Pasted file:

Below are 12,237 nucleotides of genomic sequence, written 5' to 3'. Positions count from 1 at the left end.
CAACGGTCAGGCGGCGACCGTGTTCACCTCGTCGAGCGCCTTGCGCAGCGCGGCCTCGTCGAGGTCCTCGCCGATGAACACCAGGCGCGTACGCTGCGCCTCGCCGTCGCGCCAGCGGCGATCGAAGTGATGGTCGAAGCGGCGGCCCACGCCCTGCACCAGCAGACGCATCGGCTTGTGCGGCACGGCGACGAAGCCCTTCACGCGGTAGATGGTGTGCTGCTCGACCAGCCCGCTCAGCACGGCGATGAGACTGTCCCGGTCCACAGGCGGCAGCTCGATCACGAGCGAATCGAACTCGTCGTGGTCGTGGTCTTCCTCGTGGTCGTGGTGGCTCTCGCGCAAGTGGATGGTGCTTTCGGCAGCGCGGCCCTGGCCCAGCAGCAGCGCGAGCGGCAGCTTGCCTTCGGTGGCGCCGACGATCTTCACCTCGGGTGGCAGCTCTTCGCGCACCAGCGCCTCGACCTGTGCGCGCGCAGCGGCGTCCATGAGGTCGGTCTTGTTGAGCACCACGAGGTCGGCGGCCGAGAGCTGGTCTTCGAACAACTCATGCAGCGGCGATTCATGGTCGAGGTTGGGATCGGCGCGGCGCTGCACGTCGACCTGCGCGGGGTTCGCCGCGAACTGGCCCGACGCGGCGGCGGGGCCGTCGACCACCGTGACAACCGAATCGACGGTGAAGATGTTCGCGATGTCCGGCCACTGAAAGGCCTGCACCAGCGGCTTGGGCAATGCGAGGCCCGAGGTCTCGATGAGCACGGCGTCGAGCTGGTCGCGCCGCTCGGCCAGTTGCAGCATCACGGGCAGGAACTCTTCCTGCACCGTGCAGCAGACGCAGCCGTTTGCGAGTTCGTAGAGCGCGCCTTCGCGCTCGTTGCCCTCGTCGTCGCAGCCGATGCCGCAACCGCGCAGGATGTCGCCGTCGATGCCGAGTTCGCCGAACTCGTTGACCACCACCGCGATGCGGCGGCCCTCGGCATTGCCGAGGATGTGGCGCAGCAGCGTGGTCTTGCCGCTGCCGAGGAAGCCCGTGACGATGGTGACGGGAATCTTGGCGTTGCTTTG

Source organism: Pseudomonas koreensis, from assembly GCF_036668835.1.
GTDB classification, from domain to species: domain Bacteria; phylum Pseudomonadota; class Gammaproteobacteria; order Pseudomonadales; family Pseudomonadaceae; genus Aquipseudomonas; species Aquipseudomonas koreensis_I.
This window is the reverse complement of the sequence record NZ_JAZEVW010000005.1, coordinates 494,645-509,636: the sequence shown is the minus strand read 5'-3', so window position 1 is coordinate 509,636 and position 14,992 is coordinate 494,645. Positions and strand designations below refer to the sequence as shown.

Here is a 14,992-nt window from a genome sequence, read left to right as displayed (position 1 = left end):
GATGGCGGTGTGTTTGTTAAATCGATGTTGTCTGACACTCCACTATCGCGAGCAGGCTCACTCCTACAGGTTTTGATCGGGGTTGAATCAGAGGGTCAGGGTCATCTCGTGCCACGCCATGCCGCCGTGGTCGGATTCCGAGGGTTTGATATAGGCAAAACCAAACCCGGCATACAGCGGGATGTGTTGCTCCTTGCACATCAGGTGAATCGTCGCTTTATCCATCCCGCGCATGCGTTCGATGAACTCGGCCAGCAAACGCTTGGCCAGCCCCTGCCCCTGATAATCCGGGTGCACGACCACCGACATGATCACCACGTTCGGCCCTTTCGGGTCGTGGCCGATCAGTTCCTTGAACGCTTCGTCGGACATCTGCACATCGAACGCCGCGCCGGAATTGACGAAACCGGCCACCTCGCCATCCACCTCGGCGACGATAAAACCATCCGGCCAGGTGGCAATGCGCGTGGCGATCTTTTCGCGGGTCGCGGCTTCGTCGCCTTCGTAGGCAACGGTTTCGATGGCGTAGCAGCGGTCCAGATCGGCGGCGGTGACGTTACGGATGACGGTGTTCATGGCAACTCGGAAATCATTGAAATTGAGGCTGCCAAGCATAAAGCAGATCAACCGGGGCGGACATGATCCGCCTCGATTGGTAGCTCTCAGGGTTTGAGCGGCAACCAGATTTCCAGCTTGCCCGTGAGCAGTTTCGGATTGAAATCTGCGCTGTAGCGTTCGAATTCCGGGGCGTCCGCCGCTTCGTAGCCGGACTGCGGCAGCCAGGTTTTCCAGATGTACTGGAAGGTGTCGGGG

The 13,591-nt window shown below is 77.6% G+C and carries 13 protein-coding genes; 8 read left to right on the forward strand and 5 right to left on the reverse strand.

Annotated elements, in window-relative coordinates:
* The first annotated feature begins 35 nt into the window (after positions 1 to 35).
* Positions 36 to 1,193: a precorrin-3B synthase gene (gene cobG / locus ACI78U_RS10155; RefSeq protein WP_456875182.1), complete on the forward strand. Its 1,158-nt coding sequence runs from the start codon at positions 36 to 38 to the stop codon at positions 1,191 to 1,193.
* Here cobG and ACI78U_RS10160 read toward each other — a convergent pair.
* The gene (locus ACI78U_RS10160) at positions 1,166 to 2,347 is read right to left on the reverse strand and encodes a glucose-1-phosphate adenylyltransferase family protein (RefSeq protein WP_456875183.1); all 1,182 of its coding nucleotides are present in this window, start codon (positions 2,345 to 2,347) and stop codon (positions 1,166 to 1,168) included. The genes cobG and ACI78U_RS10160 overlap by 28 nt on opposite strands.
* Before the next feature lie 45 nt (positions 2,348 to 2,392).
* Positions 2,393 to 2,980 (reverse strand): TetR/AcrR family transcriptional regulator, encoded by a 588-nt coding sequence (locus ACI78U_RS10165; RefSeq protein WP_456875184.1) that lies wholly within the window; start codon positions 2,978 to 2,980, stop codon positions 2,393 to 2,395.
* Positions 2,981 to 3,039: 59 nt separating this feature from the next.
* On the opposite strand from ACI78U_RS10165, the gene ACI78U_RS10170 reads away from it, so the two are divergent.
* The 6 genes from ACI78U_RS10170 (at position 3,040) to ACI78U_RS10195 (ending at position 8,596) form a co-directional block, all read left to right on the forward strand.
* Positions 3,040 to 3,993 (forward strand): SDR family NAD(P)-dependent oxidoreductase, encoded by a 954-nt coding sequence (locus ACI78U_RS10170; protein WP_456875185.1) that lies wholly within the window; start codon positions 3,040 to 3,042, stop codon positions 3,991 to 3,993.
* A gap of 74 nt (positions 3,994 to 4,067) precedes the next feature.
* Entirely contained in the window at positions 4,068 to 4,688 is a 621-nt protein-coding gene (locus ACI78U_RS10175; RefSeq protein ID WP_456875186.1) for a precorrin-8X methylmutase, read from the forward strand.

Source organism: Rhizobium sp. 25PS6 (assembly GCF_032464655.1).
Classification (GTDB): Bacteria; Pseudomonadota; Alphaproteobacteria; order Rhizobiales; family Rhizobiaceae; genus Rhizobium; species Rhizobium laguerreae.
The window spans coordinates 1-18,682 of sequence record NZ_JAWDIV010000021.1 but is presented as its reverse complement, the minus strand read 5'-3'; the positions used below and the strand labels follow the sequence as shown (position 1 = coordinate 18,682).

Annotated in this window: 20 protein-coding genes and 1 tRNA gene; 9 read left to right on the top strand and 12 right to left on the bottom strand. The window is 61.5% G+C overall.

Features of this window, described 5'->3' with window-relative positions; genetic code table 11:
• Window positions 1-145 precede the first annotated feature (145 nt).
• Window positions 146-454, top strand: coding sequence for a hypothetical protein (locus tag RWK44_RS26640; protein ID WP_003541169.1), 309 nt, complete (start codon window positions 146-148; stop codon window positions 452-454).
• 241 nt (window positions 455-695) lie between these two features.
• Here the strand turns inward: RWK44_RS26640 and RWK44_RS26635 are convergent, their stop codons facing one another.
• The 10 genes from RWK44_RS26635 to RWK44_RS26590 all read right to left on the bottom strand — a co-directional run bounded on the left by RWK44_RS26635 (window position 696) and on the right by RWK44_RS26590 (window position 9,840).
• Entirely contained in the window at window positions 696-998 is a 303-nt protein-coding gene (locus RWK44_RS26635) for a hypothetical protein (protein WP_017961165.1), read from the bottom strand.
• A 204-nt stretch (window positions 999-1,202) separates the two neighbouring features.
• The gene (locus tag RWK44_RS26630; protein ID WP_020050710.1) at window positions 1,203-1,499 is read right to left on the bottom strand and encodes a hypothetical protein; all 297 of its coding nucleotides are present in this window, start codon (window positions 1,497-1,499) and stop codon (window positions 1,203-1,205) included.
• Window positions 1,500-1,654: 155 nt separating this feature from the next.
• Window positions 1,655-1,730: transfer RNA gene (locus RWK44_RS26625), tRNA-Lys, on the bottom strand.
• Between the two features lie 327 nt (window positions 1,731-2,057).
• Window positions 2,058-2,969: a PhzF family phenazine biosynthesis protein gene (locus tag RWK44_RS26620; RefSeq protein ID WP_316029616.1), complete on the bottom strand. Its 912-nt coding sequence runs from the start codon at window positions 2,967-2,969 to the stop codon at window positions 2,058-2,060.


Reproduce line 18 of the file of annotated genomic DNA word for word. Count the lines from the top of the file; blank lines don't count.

* The 6 genes from ACI78U_RS10170 (at position 3,040) to ACI78U_RS10195 (ending at position 8,596) form a co-directional block, all read left to right on the forward strand.